The Province filed a motion with the NEB asking Kinder Morgan to provide more information and, although the NEB denied BC’s motion, much of that information has now been provided. A few issues remain outstanding, said a ministry spokesman
Kinder Morgan initially refused to file its emergency spill response plans, citing confidentiality, but after being told by NEB to hand over the information, the company filed redacted versions.
University of Victoria law professor Chris Tollefson, Environmental Law Centre executive director, said cross-examination is essential as the foundation for a recommendation. “Without cross-examination they are unable to do that job and…their recommendation could quite readily be overturned in the courts,” he warned.
NEB spokeswoman Sarah Kiley said the aim of the hearings is to gather information the panel needs to make a decision. With more intervenors than any previous hearing, it was decided answers could be obtained from two rounds of information requests and hearings to gather oral Aboriginal traditional evidence, rather than cross-examination. “We had lots of other tools to get that information,” she said. “Kinder Morgan received 10,000 questions from 155 intervenors and just over 8000 have been answered.” Kiley pointed out that a second round of questions starts in January and NEB help is available for those wanting to put together a strong information request.
In October, a body blow was struck to NEB claims of independence in a scathing letter from Marc Eliesen, former CEO of BC Hydro and former chair of Manitoba Hydro, who withdrew as an intervenor last month, calling the process a “farce” and the NEB a “a truly industry-captured regulator.”
His letter stated: “The unwillingness of Trans Mountain to address most of my questions and the Board’s almost complete endorsement of Trans Mountain’s decision has exposed this process as deceptive and misleading. Proper and professional public interest due diligence has been frustrated, leading me to the conclusion that this Board has a predetermined course of action to recommend approval of the project and a strong bias in favour of the proponent.”
In an interview from his home in Whistler, Eliesen, who has 40 years experience in the energy sector, said he finally lost patience after submitting 100 questions and receiving replies that reflected a lack of serious effort on the part of the company. “I am not going to participate in a game that is rigged,” he said.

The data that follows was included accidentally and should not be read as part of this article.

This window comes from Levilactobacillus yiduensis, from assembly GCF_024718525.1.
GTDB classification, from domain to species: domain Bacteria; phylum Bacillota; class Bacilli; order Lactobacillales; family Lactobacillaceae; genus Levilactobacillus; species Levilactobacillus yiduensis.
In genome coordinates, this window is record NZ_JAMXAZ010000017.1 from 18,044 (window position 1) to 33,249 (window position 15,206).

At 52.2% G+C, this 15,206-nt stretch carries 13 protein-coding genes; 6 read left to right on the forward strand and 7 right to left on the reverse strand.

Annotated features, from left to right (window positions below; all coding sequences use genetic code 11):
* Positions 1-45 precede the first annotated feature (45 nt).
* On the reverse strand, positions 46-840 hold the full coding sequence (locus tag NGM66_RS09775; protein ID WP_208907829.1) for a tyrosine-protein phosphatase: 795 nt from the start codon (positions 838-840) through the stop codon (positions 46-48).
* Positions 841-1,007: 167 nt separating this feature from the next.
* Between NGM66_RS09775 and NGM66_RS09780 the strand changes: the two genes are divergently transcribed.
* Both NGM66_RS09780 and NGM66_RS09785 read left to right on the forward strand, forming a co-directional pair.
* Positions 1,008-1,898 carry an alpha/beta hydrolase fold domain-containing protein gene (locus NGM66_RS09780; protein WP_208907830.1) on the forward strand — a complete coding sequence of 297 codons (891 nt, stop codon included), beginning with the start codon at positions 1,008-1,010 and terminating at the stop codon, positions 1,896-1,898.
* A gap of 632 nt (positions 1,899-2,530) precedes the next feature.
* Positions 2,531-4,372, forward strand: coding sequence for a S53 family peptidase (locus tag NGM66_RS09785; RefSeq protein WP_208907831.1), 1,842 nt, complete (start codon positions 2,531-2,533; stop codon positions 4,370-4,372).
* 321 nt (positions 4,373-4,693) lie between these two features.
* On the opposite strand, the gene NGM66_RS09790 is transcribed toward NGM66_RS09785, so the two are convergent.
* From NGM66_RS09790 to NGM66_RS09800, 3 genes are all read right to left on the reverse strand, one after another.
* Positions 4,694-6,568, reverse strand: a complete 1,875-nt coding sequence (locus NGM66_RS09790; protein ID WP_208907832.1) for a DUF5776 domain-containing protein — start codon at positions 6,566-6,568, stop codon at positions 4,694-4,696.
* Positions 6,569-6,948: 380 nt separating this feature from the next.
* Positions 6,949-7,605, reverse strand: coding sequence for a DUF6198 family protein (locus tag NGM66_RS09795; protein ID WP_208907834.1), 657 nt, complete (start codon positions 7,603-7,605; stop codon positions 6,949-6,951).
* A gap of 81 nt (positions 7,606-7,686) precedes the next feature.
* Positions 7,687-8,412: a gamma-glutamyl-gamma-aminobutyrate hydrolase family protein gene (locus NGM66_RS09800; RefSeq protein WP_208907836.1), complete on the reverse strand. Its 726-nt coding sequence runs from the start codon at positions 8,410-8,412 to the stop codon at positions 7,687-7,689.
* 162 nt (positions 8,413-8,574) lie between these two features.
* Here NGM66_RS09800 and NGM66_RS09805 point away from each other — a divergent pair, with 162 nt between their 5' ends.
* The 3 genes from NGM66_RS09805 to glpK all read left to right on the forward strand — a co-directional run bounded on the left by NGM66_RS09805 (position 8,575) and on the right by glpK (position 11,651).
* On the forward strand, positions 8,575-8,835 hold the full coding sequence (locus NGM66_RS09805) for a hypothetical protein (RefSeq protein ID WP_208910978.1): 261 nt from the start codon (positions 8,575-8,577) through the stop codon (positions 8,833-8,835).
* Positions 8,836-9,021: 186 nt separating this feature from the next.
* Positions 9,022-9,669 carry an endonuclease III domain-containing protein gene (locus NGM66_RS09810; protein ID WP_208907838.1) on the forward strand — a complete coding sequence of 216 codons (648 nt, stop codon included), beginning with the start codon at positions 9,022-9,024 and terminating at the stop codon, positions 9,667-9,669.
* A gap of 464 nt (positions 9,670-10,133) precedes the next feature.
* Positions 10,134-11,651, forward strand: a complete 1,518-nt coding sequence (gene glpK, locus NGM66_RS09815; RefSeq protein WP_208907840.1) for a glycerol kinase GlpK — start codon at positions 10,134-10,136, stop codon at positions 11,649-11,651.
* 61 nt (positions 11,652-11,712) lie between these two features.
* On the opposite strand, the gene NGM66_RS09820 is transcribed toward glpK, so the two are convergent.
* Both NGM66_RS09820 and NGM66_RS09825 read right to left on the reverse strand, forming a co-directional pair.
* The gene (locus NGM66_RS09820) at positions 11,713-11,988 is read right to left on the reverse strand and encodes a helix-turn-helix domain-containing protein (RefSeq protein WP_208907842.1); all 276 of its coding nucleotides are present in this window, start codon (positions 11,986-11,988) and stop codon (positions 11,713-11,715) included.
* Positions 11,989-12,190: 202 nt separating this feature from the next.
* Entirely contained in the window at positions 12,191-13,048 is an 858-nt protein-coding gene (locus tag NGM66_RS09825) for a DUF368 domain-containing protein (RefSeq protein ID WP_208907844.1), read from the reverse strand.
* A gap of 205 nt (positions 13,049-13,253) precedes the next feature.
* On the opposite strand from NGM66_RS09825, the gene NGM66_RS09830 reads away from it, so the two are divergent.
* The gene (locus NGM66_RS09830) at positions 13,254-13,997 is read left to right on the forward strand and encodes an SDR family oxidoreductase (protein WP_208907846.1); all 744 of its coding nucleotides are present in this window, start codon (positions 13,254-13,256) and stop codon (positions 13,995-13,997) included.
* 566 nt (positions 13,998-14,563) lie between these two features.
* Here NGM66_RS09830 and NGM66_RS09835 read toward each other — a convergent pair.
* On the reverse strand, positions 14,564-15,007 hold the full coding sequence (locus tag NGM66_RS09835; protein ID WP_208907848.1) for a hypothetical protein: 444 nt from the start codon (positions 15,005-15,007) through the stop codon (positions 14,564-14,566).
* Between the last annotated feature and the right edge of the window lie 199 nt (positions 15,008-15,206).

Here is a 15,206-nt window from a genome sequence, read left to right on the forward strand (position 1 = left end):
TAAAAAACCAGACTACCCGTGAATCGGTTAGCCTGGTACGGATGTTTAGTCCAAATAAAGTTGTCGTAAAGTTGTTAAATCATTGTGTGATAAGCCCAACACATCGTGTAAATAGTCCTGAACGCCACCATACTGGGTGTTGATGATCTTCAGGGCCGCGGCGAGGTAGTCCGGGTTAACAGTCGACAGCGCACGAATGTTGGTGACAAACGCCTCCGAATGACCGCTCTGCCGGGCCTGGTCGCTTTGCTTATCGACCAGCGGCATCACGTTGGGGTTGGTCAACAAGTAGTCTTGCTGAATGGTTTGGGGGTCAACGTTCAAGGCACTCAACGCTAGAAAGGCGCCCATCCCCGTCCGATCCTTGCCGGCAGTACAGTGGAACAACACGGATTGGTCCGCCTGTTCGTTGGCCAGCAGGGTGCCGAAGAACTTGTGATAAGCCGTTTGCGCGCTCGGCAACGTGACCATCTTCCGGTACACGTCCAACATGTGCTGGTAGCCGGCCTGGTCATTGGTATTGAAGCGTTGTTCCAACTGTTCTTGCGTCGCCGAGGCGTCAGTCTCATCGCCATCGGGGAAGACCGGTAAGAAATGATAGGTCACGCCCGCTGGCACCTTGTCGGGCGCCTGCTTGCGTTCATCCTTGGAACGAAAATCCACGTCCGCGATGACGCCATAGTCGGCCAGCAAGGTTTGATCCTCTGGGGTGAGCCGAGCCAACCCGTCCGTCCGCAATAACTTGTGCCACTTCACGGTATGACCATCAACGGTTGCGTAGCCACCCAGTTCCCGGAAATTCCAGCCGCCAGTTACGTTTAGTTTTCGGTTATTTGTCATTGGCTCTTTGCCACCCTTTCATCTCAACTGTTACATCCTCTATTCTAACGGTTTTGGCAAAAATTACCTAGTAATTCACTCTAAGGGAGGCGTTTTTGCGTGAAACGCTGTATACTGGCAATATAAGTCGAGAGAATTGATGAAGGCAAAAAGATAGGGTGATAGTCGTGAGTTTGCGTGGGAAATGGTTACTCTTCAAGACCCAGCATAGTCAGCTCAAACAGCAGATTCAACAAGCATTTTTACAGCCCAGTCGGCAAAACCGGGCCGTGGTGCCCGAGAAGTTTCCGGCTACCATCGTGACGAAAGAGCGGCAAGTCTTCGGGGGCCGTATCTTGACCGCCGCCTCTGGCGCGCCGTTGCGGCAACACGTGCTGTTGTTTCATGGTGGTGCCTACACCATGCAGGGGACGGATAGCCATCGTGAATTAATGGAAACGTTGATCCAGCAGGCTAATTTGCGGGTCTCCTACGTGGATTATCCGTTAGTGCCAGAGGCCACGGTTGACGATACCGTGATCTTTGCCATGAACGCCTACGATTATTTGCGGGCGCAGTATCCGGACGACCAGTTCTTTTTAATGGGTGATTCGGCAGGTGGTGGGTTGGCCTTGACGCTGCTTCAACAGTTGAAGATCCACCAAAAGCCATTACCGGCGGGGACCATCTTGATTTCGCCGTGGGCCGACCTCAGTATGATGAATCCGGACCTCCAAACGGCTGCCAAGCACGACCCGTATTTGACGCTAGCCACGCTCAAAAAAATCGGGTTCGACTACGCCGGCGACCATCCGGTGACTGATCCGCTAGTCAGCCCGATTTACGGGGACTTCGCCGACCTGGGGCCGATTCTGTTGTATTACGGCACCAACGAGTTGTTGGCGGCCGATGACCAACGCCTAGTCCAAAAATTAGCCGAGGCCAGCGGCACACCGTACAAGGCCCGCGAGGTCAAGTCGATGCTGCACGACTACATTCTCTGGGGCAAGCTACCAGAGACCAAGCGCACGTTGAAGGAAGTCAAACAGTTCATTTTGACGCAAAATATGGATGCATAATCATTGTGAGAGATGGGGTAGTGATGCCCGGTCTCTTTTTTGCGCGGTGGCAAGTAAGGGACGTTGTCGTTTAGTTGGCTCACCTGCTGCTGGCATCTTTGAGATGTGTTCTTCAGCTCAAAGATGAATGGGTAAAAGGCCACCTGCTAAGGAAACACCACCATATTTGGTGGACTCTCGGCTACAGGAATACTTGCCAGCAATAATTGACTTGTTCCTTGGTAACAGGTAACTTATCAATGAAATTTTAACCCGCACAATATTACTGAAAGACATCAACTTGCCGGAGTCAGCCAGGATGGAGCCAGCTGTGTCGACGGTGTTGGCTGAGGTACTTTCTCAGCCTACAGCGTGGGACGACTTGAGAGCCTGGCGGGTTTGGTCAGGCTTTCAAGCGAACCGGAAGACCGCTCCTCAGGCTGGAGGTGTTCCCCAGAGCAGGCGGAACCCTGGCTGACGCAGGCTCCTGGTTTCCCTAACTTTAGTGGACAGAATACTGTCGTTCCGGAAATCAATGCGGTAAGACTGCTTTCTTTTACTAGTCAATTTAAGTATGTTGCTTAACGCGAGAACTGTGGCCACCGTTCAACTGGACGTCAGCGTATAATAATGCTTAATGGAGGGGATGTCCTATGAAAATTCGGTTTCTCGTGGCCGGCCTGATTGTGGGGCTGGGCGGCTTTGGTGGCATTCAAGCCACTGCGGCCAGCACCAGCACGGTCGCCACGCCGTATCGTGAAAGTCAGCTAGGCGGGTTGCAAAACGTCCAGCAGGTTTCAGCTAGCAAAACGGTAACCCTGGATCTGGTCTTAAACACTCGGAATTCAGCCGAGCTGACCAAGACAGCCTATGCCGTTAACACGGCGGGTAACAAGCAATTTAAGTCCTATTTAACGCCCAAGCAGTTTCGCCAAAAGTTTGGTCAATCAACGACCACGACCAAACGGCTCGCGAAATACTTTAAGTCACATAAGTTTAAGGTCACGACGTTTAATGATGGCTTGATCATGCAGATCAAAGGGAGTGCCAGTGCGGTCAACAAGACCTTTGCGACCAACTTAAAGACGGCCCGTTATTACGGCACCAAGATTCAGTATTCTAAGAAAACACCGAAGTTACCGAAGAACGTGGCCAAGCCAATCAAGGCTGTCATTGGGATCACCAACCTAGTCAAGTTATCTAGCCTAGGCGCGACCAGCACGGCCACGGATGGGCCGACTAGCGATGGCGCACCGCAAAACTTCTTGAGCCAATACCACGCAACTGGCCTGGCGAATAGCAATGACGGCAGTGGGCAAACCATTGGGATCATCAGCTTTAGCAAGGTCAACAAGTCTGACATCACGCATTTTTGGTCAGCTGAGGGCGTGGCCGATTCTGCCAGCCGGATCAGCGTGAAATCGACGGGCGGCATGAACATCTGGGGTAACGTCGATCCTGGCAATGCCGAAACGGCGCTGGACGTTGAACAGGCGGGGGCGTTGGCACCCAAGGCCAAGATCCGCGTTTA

The company’s actions against protesters on Burnaby Mountain show a “bullying nature” that is also evident in the hearings, noted Eliesen. “Maybe it’s the way they have done things in Texas and they decided to try it here,” he speculated.
Lindsay Meredith, Simon Fraser University marketing strategy professor, said neither the company nor government seem to realize that the game has changed. Public pressure, using social media, means the application is not quite the slam dunk it used to be, he said. “Anything that smacks of secrecy or lack of opportunity for public discussion is going to set off a bombshell…They need to be proactive and explain what they are doing. They can’t play the old secrecy game and believe that after a few meetings with the NEB they are going to jam it through anyway.”
Meredith feels it’s curious that the company is insisting the pipeline should go through Burnaby Mountain, when Burnaby has bad memories of Kinder Morgan’s response to a 2007 pipeline rupture. A backhoe operator ruptured the pipe and the spill damaged 50 houses and dumped 250,000 litres of crude oil into Burrard Inlet. The company spent $15-million cleaning up the mess, but then tried to sue the City—even though the Transportation Safety Board found Kinder Morgan did not have accurate maps of their pipeline location. Meredith noted that alternative routes to Burnaby Mountain, although more expensive, could have been considered. “I think they’re going to learn the hard way,” he predicted.
As all sides consider how to inspire more confidence in the process and what tactics are acceptable, the company, said Andrew Weaver, needs to listen to the concerns of British Columbians. “Sometimes no is the answer and it’s not about saying no and you beat us until we say yes,” he said.
But up on Burnaby Mountain on November 20, Kinder Morgan’s injunction was enforced by the RCMP, though without violence. About two dozen protesters were arrested including Adam Gold, one of six citizens against whom Kinder Morgan has filed a multi-million- dollar civil suit, and Tamo Campos, David Suzuki’s grandson. On facebook the group declared: “We are sending a clear message that the pipeline will not be built on unceded lands without the consent of Indigenous nations and the approval of all those who love these lands.”
UPDATE: Since this story was first published, there have been developments, including the arrest of hundreds of citizens protesting Kinder Morgan's presence on Burnaby Mountain. This was followed by the revelation that Kinder Morgan had provided inaccurate GPS coordinates for the site for which it sought a court injunction to prevent citizens from visiting, thereby making the outcome of any subsequent legal action by the company doubtful. On November 27 Justice Allen Cullen invited Kinder Morgan to drop civil contempt proceedings against the citizens and the company obliged. Cullen also refused Kinder Morgan's request to extend the injunction beyond the original Dec 1 expiration date. On November 28 the company withdrew its geotechnical equipment from Burnaby Mountain.
For updates on this situation visit www.vancouverobserver.com
Judith Lavoie is an award-winning journalist specializing in the environment, First Nations, and social issues. Twitter @LavoieJudith